We are sitting together at a birthday party, one to which I am supremely grateful that my son has been invited, given that we’ve been in town for all of two months. The only thing worse than attending a birthday party with Zachary would be the anguish he would feel if he weren’t invited. Zachary has not yet spontaneously combusted, which he will undoubtedly do, due to the amorphous activity of the party and the social anxiety that attends trying to ingratiate himself into this group of children. He is clearly trying to strategize how to insert himself into the little social groups forming within the play space, and I can see the tension rising. While I wait for him to fall apart, I have a little time to talk with some of the mothers.
One of the women I have taken a liking to. There’s something about her that runs on the right speed for me. I’d like to call her to go out for coffee, but I have been spending every spare moment working and haven’t had time to sneeze let alone make plans with people. “There are Alpha families here,” she tells me. “The parents are all friends, and the kids are all ‘popular.’”
I hear what she is saying. In fact, I have heard what she is saying many times before, in many places before. Hell, I’ve been the one saying it before. Maryland. Virginia. North Carolina. Massachusetts. London. Los Angeles. It’s the same everywhere, even Philadelphia. Cliques are nothing new to me. I wince when I see them. And then I remind myself to relax. We are not in high school anymore, and I don’t have to worry about whether the popular kids like me. Some will and some won’t.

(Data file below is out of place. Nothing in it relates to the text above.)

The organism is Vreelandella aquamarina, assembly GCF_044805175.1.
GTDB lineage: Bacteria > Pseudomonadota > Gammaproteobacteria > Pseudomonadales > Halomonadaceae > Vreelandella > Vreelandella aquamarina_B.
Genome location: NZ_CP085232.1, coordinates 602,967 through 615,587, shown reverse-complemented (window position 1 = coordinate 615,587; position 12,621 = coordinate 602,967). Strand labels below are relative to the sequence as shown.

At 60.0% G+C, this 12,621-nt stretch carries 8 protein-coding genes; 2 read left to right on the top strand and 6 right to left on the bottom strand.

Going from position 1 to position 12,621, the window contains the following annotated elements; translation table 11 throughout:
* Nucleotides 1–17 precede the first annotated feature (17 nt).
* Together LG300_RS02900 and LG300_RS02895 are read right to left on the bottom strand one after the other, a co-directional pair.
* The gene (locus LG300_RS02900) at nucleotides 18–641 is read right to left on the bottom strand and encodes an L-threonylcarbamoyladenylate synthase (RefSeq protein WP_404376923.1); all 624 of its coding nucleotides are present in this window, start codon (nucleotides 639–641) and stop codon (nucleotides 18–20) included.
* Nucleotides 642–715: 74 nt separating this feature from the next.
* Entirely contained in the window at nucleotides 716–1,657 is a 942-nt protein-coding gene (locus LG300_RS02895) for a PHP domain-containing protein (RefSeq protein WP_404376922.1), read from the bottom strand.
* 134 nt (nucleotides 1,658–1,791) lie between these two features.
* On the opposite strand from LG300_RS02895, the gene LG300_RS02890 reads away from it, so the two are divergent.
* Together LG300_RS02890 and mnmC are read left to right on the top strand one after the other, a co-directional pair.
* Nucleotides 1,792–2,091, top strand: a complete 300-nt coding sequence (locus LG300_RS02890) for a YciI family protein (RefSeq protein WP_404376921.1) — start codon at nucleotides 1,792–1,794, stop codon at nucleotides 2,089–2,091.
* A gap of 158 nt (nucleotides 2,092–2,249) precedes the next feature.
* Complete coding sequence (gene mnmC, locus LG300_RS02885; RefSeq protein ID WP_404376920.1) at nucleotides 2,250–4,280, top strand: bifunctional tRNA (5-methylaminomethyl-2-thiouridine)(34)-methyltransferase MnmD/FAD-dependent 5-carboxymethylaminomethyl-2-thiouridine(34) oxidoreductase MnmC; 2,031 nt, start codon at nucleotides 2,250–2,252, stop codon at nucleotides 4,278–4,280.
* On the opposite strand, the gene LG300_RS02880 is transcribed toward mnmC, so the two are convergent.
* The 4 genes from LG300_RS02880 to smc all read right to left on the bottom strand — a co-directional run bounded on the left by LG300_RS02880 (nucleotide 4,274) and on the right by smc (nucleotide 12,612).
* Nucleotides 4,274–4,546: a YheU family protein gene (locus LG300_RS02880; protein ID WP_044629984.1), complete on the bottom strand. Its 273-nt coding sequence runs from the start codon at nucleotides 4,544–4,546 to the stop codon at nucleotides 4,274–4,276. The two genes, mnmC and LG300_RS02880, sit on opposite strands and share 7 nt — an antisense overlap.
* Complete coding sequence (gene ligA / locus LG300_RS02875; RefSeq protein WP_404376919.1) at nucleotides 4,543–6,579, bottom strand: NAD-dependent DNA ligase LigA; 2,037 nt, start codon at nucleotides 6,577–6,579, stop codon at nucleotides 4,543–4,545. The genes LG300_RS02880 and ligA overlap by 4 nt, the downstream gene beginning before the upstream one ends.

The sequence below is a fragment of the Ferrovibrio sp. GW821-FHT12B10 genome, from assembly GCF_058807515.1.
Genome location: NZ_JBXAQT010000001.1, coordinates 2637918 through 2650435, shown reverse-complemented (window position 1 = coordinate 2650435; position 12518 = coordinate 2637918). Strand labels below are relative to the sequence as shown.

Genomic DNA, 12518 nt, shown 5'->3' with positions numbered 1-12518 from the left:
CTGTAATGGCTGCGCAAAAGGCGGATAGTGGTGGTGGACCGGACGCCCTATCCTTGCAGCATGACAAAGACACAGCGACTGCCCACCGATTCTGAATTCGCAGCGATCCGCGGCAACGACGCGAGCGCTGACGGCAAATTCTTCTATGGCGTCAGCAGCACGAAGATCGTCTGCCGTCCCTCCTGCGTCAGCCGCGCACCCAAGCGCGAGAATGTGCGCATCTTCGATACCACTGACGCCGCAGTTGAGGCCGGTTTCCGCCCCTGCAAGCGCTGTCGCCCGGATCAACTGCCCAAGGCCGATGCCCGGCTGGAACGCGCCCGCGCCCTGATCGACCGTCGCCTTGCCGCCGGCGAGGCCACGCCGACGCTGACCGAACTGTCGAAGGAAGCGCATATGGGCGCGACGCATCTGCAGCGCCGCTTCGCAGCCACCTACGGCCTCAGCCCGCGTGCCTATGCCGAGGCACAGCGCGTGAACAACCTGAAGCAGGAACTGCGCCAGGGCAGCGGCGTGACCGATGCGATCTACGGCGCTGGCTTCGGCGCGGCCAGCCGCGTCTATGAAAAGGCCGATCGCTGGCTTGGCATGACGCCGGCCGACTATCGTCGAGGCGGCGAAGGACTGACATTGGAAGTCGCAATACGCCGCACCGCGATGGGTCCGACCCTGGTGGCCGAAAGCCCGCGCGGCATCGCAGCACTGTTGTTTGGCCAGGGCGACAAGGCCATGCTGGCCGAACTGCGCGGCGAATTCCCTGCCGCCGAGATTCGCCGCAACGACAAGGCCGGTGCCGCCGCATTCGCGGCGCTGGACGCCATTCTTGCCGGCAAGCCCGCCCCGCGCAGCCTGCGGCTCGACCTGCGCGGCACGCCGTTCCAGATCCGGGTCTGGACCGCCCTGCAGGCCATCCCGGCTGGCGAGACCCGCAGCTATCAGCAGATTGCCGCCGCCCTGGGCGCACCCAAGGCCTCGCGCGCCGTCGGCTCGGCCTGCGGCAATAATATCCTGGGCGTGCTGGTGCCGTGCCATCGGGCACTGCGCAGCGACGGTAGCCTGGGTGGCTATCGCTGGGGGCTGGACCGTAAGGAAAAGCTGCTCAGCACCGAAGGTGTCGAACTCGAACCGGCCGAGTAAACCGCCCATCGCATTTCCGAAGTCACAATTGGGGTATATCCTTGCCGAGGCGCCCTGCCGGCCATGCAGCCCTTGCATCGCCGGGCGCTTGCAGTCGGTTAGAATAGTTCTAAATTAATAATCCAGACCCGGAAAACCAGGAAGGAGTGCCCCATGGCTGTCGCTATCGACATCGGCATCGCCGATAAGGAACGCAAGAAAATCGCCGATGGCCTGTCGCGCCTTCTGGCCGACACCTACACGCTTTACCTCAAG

We chat some more, and then Zachary has his meltdown, whereupon I do my thing and talk him off the ledge. He calms down, has some cake, comes back with me to get his coat on. “I hate birthday parties,” I whisper to her.
She is sympathetic. One of her children has similar issues getting overstimulated. She even knows terms like “sensory integration” and “highly sensitive.” I am grateful to have another adult take a tiny portion of my worry and share it simply by acknowledging its presence. “I can’t talk about it much, though,” she says. “I’ve found people don’t want to hear about it. They don’t want to be my friends if I talk about serious issues with my kids. Like it’s contagious.”
“I don’t really care if people want to be my friend,” I tell her, clearly astonishing her. But it’s true. I try to be nice to people out of respect for their feelings and enjoy getting to know people. But I am not staying up nights worrying about whether this or that mom at drop-off wants to hang out with me while I darn my socks. I figure I’ll find people I like who like me. Some of them may even surprise me and be in the popular clique. Or they may be thirty years older than I am. Who the hell knows?
I am as nice as I can be and I reach out to some people and I try to make the playdates my kids want me to make. Yet I’ve lived too many places and seen too many things to think that social politics amounts to much more than so much rye bread. It’s just what people do to entertain themselves on long winter evenings.
I didn’t always feel this way. I once wrung my hands over fitting in and making friends. It took me thirty-six years to come to realize that friendship needs to be organic, not strategized. I hope it doesn’t take Zach that long.
Zachary has returned to a semblance of a child, and we prepare to leave. I squeeze her on the arm and thank her for listening. I like her. I resolve to try to find some time for that cup of coffee.